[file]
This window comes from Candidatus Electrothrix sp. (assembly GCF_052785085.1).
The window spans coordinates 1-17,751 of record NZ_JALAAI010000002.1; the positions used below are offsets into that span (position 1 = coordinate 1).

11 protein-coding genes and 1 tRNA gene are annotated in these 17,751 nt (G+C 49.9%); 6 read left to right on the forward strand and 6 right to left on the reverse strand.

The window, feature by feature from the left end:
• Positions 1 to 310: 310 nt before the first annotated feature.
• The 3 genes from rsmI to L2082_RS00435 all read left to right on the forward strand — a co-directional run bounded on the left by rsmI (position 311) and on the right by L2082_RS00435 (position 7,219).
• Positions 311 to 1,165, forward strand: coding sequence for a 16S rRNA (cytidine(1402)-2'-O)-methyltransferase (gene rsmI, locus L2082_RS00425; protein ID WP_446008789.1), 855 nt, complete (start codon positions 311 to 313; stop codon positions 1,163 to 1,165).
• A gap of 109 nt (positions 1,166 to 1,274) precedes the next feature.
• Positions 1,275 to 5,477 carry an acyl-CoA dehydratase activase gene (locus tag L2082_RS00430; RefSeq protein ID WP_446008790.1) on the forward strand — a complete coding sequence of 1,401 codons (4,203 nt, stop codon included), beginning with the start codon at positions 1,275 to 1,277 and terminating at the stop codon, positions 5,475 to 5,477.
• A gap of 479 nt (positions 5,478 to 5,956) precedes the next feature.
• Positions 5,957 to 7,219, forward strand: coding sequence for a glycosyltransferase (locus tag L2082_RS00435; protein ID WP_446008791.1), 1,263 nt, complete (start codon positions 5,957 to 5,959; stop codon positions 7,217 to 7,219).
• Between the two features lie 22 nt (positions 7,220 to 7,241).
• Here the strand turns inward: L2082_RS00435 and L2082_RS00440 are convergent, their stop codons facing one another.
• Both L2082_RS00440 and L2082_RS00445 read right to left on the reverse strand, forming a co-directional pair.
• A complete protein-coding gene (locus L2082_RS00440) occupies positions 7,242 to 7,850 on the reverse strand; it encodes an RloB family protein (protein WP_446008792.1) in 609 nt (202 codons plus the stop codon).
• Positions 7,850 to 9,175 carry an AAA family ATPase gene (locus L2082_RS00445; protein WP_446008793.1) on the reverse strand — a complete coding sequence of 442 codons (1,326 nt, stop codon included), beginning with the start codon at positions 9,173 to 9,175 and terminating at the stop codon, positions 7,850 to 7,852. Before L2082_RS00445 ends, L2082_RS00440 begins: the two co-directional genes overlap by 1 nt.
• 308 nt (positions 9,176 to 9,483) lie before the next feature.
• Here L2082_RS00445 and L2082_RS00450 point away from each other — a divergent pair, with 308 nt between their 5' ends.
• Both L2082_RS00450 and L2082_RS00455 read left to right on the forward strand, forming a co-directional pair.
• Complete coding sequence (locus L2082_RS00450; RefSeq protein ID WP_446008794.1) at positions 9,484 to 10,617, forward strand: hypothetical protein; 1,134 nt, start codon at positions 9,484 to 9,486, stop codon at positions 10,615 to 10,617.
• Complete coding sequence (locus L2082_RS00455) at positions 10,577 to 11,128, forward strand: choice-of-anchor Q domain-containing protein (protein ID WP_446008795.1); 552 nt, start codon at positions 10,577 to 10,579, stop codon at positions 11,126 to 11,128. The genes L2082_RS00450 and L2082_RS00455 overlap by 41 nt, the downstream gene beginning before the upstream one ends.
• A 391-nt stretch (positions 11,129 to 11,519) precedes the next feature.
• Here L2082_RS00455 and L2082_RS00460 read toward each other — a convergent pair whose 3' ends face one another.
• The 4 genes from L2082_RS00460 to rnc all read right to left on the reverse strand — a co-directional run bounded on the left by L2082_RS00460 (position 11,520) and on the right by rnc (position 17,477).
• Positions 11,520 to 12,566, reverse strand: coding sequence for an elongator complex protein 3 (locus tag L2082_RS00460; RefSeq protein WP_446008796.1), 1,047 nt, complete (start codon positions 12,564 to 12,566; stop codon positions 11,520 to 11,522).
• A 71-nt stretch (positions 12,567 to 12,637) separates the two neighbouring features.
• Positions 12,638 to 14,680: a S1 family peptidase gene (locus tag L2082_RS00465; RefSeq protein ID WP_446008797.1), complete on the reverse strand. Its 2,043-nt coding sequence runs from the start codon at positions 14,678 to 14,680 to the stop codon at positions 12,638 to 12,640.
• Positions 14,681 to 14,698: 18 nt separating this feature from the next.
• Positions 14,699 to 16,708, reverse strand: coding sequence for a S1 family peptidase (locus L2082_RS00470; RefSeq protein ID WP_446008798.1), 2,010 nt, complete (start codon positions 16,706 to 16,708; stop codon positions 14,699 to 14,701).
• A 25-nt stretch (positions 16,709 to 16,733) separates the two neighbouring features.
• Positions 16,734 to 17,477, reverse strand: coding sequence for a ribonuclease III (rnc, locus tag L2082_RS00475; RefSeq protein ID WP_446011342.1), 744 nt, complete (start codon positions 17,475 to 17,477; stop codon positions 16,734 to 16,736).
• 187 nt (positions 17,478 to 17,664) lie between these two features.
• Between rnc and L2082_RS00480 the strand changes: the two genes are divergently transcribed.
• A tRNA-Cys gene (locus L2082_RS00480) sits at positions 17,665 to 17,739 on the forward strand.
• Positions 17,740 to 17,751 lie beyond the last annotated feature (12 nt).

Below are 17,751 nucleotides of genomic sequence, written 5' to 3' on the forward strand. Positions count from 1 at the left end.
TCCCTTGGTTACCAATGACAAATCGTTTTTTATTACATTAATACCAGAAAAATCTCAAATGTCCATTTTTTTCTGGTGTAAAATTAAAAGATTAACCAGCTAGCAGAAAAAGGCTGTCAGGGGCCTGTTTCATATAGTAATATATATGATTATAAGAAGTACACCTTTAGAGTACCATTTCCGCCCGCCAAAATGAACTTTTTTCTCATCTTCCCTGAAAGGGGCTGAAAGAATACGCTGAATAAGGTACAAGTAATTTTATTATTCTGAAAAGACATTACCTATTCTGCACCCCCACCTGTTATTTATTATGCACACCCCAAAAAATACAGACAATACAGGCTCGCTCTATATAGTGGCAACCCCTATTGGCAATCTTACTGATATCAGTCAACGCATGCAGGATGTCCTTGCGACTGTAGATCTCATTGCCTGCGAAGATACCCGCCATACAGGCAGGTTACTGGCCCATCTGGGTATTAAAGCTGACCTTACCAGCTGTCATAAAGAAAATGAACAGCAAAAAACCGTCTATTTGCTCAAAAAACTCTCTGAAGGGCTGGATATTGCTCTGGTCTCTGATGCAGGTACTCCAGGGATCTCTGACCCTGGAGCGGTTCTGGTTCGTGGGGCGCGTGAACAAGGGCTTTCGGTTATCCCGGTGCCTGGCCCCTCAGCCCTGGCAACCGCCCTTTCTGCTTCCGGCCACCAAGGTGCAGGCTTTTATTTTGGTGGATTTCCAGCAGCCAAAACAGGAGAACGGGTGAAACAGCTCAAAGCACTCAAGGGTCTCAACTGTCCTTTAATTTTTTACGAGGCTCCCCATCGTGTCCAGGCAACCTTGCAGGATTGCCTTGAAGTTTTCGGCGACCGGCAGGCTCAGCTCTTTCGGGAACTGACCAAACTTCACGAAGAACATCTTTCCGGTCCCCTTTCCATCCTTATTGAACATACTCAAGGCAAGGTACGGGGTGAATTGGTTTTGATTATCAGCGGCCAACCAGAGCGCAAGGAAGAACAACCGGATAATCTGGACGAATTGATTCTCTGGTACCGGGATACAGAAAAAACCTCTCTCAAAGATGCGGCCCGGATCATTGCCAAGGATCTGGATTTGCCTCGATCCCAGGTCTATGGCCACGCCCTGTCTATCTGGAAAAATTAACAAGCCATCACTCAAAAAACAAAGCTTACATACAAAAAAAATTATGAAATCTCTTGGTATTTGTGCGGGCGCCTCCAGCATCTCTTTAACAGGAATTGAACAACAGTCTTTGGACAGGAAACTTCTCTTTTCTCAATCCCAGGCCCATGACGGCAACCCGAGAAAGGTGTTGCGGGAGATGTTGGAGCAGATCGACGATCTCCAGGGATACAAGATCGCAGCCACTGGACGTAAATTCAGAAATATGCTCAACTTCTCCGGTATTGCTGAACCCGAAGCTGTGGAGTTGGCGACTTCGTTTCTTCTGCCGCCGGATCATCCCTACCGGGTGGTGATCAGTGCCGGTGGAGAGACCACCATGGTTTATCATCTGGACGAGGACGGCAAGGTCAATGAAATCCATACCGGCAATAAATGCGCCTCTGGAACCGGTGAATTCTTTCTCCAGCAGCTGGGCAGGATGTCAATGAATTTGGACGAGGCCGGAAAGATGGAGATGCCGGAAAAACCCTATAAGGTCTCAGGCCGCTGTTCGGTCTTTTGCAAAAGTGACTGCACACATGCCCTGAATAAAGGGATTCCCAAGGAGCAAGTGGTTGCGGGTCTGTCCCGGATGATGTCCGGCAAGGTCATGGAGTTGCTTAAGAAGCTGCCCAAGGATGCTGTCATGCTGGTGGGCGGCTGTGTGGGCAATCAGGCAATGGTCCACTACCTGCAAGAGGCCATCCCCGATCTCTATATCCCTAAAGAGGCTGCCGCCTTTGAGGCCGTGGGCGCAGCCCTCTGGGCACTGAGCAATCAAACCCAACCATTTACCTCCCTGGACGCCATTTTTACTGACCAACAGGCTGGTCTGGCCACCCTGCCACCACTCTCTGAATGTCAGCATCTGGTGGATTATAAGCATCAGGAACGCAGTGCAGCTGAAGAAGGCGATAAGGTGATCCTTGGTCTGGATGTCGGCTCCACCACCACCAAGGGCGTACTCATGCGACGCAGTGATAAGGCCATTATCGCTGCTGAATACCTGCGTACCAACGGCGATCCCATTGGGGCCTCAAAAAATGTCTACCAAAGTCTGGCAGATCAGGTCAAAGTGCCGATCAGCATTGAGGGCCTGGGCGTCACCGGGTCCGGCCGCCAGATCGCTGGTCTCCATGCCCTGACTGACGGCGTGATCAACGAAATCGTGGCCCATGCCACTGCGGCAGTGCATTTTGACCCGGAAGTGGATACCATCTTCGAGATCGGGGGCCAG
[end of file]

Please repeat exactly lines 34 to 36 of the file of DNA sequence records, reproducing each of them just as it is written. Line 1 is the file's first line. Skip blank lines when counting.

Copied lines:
• A tRNA-Cys gene (locus L2082_RS00480) sits at positions 17,665 to 17,739 on the forward strand.
• Positions 17,740 to 17,751 lie beyond the last annotated feature (12 nt).

Below are 17,751 nucleotides of genomic sequence, written 5' to 3' on the forward strand. Positions count from 1 at the left end.